"Driven by retail market leaders like Wal-Mart and public-sector models such as the U.S. Department of Defense," reports the Meta Group, "many IT organizations are scrambling for budget and guidance to attain working RFID solutions without understanding the technology's actual capabilities and limitations."
RFID has achieved initial success in livestock tracking, highway toll collection, and premium product manufacturing, but more sophisticated applications have often run into difficulties, Meta Group says. Wal-Mart, for instance, has pulled back somewhat from its initial aggressive rollout of the technology. Privacy defenders are protesting RFID, causing many early adopters to slow their implementation. Costs that are higher than anticipated are another factor.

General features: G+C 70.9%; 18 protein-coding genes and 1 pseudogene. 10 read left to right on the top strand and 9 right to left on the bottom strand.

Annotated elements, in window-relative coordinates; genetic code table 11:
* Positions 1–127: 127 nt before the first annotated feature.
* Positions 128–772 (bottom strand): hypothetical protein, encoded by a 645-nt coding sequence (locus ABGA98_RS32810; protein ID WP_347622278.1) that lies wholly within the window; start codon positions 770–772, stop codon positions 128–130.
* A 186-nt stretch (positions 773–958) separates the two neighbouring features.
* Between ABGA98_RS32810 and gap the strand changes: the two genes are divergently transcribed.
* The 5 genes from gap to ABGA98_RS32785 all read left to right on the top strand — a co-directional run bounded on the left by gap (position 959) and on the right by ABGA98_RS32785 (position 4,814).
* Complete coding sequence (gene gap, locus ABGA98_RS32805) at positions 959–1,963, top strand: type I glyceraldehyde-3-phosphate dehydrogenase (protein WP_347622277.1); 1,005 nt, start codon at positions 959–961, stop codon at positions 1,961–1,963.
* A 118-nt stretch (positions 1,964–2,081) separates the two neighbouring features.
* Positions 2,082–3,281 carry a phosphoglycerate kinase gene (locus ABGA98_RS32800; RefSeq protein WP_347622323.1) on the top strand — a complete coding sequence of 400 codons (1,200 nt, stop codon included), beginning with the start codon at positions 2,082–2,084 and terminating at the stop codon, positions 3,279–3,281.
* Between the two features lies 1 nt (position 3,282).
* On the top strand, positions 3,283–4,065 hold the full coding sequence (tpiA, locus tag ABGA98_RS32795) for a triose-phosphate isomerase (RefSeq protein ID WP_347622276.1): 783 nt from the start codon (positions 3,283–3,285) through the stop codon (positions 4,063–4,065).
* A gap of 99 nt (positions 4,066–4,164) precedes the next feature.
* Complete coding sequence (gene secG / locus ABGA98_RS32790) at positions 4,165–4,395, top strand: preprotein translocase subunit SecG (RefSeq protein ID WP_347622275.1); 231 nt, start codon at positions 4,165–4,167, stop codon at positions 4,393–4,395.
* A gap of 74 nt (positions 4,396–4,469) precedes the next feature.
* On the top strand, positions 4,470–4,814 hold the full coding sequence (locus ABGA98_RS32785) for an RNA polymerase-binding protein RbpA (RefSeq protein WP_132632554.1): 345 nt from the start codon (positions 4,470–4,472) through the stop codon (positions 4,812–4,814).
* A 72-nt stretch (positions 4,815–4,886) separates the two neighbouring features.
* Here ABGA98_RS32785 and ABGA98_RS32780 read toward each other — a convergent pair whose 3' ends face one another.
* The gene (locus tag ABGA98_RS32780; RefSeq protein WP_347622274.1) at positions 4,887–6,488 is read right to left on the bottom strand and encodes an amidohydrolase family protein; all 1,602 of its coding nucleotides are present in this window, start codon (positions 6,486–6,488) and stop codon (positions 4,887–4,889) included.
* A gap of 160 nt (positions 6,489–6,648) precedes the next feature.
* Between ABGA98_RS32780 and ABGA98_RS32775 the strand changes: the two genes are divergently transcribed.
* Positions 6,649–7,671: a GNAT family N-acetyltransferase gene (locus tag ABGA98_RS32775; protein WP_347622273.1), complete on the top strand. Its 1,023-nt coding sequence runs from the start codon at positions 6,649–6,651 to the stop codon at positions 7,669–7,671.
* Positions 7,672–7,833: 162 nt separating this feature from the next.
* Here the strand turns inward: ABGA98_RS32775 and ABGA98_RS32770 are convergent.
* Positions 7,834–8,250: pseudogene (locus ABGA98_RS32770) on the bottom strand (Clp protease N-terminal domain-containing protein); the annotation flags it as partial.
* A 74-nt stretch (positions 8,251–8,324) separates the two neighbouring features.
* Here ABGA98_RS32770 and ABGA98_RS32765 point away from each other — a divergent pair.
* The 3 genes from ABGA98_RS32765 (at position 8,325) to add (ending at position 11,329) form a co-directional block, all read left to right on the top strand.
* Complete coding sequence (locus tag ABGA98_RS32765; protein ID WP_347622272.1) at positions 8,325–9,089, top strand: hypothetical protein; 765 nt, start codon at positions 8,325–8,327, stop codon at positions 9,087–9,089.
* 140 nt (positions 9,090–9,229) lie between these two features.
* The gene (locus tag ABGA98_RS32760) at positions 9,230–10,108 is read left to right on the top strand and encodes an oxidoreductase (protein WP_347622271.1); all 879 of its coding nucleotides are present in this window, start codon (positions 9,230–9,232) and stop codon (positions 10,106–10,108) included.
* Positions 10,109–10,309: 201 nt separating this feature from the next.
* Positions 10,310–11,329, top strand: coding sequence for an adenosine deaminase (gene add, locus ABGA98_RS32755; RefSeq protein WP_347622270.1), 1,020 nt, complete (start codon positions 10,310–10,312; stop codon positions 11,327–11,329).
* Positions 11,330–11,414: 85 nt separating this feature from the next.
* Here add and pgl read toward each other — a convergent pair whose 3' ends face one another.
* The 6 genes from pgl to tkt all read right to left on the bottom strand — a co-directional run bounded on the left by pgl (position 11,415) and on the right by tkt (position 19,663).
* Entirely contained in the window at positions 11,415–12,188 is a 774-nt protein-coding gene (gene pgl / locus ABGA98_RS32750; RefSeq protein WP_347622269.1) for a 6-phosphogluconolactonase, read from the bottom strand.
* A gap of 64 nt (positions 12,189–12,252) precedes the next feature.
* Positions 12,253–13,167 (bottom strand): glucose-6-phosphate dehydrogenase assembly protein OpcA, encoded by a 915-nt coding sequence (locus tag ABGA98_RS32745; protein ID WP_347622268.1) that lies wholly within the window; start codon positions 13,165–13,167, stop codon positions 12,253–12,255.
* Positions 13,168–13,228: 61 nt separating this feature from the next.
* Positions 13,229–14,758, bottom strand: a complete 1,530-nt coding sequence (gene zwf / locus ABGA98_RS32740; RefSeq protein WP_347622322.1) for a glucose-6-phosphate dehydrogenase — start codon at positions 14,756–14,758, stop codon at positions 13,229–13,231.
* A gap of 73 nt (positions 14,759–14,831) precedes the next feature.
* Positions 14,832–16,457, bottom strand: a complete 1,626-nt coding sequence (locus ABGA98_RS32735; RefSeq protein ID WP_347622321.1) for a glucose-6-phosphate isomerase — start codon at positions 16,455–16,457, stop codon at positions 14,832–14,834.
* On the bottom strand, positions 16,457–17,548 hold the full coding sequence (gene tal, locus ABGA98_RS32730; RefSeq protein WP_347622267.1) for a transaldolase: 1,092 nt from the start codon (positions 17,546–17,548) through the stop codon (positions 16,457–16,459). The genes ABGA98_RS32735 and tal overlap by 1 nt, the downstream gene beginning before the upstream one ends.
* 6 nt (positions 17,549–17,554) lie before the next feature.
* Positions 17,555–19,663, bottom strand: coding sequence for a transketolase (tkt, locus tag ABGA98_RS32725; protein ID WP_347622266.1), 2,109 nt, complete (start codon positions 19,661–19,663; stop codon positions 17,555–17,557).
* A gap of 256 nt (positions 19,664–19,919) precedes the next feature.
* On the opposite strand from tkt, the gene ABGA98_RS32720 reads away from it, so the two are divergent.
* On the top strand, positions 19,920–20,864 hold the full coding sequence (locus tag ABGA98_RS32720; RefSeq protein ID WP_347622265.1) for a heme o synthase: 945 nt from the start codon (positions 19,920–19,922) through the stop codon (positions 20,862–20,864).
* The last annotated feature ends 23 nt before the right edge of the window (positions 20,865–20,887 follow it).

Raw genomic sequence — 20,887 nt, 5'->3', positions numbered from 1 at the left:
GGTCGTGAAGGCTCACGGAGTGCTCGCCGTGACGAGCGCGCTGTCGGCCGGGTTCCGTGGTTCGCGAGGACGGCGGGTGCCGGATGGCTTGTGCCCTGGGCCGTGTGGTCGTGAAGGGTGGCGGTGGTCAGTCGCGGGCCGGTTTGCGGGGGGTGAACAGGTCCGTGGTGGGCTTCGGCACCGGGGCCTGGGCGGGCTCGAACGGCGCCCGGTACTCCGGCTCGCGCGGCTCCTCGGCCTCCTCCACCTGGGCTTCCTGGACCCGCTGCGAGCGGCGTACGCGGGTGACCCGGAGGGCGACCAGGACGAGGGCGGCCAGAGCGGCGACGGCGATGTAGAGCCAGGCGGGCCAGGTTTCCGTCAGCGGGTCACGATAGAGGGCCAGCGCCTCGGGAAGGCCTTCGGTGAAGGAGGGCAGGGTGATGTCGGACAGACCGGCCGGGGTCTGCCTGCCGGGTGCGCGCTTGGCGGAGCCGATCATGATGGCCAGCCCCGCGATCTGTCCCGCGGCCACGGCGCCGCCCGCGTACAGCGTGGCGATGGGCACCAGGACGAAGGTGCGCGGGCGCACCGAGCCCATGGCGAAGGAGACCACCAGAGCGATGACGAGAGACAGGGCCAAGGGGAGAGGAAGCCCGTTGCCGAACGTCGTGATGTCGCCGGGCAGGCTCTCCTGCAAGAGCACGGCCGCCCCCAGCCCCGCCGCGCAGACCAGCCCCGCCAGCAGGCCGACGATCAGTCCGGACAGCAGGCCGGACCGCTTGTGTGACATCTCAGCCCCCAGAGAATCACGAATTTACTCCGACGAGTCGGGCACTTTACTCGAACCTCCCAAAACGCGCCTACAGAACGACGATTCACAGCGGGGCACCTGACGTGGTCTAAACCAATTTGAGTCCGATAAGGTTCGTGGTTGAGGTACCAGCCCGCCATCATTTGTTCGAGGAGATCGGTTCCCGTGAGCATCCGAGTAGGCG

Meta Group's Gene Alvarez recommends that IT organizations start with small RFID projects and then work their way up to more sophisticated--and expensive--approaches. He suggests that small task forces focusing on the implementation of RFID be created in enterprises. In a statement, he adds: "This group should interweave RFID technology with existing IT infrastructure and application portfolios as part of an overall adaptive organization strategy."